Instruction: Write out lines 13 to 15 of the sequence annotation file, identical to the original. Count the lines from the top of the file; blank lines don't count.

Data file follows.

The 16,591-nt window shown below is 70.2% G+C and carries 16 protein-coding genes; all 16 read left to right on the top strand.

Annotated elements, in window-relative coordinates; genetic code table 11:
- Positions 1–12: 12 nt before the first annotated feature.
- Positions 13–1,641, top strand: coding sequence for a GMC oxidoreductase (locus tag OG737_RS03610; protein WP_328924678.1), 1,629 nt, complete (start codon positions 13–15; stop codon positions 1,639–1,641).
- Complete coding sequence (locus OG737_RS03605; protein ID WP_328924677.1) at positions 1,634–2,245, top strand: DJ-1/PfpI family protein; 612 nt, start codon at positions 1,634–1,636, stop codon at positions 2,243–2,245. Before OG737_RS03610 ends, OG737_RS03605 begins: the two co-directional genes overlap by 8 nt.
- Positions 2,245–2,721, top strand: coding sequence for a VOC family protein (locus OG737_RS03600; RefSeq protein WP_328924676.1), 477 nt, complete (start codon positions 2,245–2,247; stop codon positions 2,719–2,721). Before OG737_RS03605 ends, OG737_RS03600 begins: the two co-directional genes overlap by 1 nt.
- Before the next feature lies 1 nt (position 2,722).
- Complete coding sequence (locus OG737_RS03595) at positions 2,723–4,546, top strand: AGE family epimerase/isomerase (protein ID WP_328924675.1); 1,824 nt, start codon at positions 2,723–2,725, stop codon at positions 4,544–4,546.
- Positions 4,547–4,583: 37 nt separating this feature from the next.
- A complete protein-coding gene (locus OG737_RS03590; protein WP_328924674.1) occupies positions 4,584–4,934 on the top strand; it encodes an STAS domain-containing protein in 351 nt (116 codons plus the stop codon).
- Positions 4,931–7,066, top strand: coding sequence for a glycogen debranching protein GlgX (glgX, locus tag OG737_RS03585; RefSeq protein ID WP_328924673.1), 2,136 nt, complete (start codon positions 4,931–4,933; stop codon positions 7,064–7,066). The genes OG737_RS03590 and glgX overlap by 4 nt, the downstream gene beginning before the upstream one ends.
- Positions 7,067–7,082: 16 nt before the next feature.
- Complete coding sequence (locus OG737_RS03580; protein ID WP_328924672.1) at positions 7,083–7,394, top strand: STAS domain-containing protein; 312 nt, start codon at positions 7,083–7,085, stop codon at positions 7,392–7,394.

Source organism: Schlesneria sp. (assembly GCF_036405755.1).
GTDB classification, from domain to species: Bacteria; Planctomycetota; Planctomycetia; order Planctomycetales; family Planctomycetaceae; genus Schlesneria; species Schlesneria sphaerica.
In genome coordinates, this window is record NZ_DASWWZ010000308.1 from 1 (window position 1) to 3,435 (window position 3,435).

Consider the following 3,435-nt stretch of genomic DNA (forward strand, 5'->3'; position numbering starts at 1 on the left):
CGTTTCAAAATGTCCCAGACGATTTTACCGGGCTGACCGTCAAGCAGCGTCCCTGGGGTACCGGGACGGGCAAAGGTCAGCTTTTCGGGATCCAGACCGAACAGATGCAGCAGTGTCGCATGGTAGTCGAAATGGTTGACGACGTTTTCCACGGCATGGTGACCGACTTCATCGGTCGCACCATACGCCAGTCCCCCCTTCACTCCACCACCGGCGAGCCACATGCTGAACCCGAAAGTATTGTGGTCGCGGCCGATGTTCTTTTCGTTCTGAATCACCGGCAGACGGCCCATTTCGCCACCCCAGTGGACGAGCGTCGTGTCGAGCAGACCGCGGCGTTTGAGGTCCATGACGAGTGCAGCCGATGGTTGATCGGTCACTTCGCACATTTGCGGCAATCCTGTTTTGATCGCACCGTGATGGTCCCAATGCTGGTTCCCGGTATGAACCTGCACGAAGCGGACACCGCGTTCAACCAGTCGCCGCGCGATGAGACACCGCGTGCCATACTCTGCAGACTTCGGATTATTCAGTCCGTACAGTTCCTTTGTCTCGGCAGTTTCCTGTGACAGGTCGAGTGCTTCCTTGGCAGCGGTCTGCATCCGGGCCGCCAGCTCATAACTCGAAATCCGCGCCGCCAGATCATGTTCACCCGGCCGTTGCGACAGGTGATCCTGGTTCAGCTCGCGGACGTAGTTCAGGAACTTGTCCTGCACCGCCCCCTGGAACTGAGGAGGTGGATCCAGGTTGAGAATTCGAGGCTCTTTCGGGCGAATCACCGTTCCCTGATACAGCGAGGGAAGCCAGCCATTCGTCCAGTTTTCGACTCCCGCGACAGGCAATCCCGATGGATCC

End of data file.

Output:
- Complete coding sequence (locus OG737_RS03580; protein ID WP_328924672.1) at positions 7,083–7,394, top strand: STAS domain-containing protein; 312 nt, start codon at positions 7,083–7,085, stop codon at positions 7,392–7,394.

Source organism: Schlesneria sp. (assembly GCF_036405755.1).
GTDB classification, from domain to species: Bacteria; Planctomycetota; Planctomycetia; order Planctomycetales; family Planctomycetaceae; genus Schlesneria; species Schlesneria sphaerica.